- Small reductions in systolic and diastolic blood pressure have been associated with the use of alpinia. Caution is advised in patients taking herbs and supplements that alter blood pressure due to the risk of additive effects. Consult with a qualified healthcare professional, including a pharmacist, before taking alpinia.
Most herbs and supplements have not been thoroughly tested for interactions with other herbs, supplements, drugs, or foods. The interactions listed below are based on reports in scientific publications, laboratory experiments, or traditional use. You should always read product labels. If you have a medical condition, or are taking other drugs, herbs, or supplements, you should speak with a qualified healthcare provider before starting a new therapy.
- This information is based on a systematic review of scientific literature edited and peer-reviewed by contributors to the Natural Standard Research Collaboration ().
- Altman RD, Marcussen KC. Effects of a ginger extract on knee pain in patients with osteoarthritis. Arthritis Rheum 2001;44(11):2531-2538.
- Ando S, Matsuda H, Morikawa T, et al. 1’S-1′-Acetoxychavicol acetate as a new type inhibitor of interferon-beta production in lipopolysaccharide-activated mouse peritoneal macrophages. Bioorg Med Chem 2005;13(9):3289-3294.
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- Bendjeddou D, Lalaoui K, Satta D. Immunostimulating activity of the hot water-soluble polysaccharide extracts of Anacyclus pyrethrum, Alpinia galanga and Citrullus colocynthis. J Ethnopharmacol 2003;88(2-3):155-160.
- de Araujo PF, Coelho-de-Souza AN, Morais SM, et al. Antinociceptive effects of the essential oil of Alpinia zerumbet on mice. Phytomedicine 2005;12(6-7):482-486.
- de Moura RS, Emiliano AF, de Carvalho LC, et al. Antihypertensive and endothelium-dependent vasodilator effects of Alpinia zerumbet, a medicinal plant. J Cardiovasc Pharmacol 2005;46(3):288-294.
- Grzanna R, Phan P, Polotsky A, et al. Ginger extract inhibits beta-amyloid peptide-induced cytokine and chemokine expression in cultured THP-1 monocytes. J Altern Complement Med 2004;10(6):1009-1013.
- Jantan I, Pisar M, Sirat HM, et al. Inhibitory effects of compounds from Zingiberaceae species on platelet activating factor receptor binding. Phytother Res 2004;18(12):1005-1007.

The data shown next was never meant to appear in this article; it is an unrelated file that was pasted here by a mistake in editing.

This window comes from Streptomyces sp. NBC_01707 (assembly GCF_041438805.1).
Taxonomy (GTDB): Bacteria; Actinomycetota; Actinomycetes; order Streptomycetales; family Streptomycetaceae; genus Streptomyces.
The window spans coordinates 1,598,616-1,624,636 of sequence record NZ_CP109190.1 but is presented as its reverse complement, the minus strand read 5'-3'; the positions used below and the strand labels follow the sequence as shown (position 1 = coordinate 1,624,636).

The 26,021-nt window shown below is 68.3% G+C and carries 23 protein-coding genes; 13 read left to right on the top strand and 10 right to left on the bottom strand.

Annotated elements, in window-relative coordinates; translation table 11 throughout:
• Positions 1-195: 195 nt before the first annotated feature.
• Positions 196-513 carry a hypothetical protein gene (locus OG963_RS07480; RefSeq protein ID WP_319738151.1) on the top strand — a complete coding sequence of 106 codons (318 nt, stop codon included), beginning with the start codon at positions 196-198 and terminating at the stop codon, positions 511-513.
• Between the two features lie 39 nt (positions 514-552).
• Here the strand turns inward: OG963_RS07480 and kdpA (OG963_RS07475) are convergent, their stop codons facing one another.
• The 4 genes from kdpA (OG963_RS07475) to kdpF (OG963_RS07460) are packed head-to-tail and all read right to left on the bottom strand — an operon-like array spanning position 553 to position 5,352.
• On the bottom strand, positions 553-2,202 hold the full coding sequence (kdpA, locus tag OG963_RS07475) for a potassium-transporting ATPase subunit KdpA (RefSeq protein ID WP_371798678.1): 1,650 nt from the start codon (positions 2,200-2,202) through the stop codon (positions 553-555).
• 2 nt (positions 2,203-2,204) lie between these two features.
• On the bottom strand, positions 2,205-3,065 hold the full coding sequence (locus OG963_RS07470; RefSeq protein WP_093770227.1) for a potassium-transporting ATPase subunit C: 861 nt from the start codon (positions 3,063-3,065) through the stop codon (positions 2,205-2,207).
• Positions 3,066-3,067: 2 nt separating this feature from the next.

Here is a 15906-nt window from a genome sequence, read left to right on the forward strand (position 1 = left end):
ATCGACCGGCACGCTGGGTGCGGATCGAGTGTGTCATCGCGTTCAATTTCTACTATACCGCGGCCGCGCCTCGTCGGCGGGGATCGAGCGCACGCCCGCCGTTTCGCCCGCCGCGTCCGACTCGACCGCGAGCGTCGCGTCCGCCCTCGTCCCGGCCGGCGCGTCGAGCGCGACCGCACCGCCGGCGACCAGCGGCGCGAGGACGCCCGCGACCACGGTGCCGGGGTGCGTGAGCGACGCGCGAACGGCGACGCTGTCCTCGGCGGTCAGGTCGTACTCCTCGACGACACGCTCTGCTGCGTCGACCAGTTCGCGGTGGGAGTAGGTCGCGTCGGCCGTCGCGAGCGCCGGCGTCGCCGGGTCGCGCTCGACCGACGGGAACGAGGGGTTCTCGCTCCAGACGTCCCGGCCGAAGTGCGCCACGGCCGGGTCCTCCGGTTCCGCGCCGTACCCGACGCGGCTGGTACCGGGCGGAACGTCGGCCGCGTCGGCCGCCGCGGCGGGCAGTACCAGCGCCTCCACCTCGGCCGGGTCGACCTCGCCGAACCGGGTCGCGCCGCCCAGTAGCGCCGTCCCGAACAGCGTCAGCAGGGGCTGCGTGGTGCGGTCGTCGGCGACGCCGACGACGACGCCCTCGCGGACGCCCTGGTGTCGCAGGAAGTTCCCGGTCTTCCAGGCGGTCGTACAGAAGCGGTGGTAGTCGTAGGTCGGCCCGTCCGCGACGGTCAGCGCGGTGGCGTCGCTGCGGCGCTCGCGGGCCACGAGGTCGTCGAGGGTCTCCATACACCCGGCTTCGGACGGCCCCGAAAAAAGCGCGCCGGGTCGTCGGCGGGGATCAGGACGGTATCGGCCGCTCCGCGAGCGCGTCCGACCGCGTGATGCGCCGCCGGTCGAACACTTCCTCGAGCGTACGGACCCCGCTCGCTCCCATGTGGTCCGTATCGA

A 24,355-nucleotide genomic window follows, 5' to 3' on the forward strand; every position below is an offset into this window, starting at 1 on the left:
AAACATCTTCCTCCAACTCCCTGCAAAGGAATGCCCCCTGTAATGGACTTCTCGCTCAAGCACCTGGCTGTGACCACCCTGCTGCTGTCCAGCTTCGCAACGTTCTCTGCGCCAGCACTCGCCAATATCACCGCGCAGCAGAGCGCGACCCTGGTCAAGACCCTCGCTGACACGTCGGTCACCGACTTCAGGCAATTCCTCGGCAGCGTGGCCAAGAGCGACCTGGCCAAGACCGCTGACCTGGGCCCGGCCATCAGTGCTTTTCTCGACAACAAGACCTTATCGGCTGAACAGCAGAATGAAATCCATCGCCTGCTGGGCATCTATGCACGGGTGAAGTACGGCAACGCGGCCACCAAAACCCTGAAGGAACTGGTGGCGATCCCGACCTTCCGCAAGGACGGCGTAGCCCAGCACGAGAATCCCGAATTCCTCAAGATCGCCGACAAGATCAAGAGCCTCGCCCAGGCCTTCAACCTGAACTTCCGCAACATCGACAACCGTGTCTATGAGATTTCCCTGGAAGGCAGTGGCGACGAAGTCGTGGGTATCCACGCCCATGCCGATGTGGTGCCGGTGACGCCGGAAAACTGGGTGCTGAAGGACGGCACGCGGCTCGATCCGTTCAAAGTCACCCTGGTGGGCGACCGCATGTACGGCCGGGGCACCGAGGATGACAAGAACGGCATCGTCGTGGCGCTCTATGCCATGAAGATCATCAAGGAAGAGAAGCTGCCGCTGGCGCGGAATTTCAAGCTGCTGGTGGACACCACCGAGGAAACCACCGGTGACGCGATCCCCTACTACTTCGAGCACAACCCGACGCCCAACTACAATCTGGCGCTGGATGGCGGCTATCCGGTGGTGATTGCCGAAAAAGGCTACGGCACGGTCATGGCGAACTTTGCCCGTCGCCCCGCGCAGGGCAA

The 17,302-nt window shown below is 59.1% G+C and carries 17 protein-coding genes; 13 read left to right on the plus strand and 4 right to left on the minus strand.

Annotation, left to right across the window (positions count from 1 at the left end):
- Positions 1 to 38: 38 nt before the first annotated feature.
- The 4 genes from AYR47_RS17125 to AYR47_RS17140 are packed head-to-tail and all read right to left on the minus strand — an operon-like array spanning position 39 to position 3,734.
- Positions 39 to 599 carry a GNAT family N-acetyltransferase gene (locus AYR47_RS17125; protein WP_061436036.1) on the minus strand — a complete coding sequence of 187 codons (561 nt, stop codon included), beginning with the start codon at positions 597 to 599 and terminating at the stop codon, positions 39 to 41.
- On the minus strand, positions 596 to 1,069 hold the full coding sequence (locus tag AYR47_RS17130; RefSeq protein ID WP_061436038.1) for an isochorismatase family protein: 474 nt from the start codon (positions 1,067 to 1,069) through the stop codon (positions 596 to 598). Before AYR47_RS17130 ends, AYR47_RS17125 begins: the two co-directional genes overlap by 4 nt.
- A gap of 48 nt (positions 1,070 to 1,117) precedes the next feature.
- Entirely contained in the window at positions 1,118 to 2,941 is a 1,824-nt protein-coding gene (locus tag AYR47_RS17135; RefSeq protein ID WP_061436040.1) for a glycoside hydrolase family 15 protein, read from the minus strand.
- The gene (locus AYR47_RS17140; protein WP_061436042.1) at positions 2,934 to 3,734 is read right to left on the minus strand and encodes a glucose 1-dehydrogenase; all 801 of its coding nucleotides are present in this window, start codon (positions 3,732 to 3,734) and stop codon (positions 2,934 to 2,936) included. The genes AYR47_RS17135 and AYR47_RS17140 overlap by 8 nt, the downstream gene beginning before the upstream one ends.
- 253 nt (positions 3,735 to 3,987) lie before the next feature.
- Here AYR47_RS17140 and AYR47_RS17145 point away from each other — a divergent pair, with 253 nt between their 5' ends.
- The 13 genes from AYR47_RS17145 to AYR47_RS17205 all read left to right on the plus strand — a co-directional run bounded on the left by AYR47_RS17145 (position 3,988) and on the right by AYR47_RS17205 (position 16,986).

- Jantan I, Rafi IA, Jalil J. Platelet-activating factor (PAF) receptor-binding antagonist activity of Malaysian medicinal plants. Phytomedicine 2005;12(1-2):88-92.
- Koo BS, Lee WC, Chang YC, et al. Protective effects of alpinae oxyphyllae fructus (Alpinia oxyphylla MIQ) water-extracts on neurons from ischemic damage and neuronal cell toxicity. Phytother Res 2004;18(2):142-148.
- Leal-Cardoso JH, Moreira MR, da Cruz GM, et al. Effects of essential oil of Alpinia zerumbet on the compound action potential of the rat sciatic nerve. Phytomedicine 2004;11(6):549-553.
- Matsuda H, Morikawa T, Managi H, et al. Antiallergic principles from Alpinia galanga: structural requirements of phenylpropanoids for inhibition of degranulation and release of TNF-alpha and IL-4 in RBL-2H3 cells. Bioorg Med Chem Lett 2003;13(19):3197-3202.
- Sawangjaroen N, Subhadhirasakul S, Phongpaichit S, et al. The in vitro anti-giardial activity of extracts from plants that are used for self-medication by AIDS patients in southern Thailand. Parasitol Res 2005;95(1):17-21.
- Wang YC, Huang TL. Screening of anti-Helicobacter pylori herbs deriving from Taiwanese folk medicinal plants. FEMS Immunol Med Microbiol 2005;43(2):295-300.
- Yu X, An L, Wang Y, et al. Neuroprotective effect of Alpinia oxyphylla Miq. fruits against glutamate-induced apoptosis in cortical neurons. Toxicol Lett 2003;144(2):205-212.
Natural Standard developed the above evidence-based information based on a thorough systematic review of the available scientific articles. For comprehensive information about alternative and complementary therapies on the professional level, go to . Selected references are listed below.